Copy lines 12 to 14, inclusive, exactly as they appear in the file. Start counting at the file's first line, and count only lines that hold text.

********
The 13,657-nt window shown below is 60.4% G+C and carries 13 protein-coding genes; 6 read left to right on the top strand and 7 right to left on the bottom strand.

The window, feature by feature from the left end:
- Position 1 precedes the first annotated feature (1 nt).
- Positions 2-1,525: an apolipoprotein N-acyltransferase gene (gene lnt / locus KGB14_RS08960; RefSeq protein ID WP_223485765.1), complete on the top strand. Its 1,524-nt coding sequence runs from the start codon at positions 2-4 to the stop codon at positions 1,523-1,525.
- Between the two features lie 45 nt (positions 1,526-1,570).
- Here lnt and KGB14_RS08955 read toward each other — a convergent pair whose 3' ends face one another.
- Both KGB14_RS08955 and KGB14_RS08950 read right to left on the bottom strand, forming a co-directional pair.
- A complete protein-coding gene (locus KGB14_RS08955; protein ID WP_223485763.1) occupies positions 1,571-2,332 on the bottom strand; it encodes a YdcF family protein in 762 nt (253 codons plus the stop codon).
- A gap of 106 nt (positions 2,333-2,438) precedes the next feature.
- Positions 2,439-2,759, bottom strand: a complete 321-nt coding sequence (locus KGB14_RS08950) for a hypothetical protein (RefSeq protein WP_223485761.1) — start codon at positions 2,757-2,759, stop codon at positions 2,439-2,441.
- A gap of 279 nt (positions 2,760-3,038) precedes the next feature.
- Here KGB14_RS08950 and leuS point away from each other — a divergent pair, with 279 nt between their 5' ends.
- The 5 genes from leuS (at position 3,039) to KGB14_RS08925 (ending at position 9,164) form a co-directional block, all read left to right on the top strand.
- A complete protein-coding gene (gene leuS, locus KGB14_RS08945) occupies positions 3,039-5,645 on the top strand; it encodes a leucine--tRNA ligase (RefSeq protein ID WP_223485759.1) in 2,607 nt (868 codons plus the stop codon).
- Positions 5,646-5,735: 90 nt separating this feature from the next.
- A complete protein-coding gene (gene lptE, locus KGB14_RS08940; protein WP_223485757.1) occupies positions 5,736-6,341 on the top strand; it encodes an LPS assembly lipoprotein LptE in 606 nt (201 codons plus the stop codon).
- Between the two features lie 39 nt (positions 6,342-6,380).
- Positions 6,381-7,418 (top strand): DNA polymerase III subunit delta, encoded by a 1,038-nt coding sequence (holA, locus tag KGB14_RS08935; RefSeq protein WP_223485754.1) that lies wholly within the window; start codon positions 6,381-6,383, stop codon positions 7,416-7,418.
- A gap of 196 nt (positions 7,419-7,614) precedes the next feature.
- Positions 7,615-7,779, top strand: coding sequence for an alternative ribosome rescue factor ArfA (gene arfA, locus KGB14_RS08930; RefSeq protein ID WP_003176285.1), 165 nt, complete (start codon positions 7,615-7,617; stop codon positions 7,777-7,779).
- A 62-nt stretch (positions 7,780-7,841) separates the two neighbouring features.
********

- Here KGB14_RS08950 and leuS point away from each other — a divergent pair, with 279 nt between their 5' ends.
- The 5 genes from leuS (at position 3,039) to KGB14_RS08925 (ending at position 9,164) form a co-directional block, all read left to right on the top strand.
- A complete protein-coding gene (gene leuS, locus KGB14_RS08945) occupies positions 3,039-5,645 on the top strand; it encodes a leucine--tRNA ligase (RefSeq protein ID WP_223485759.1) in 2,607 nt (868 codons plus the stop codon).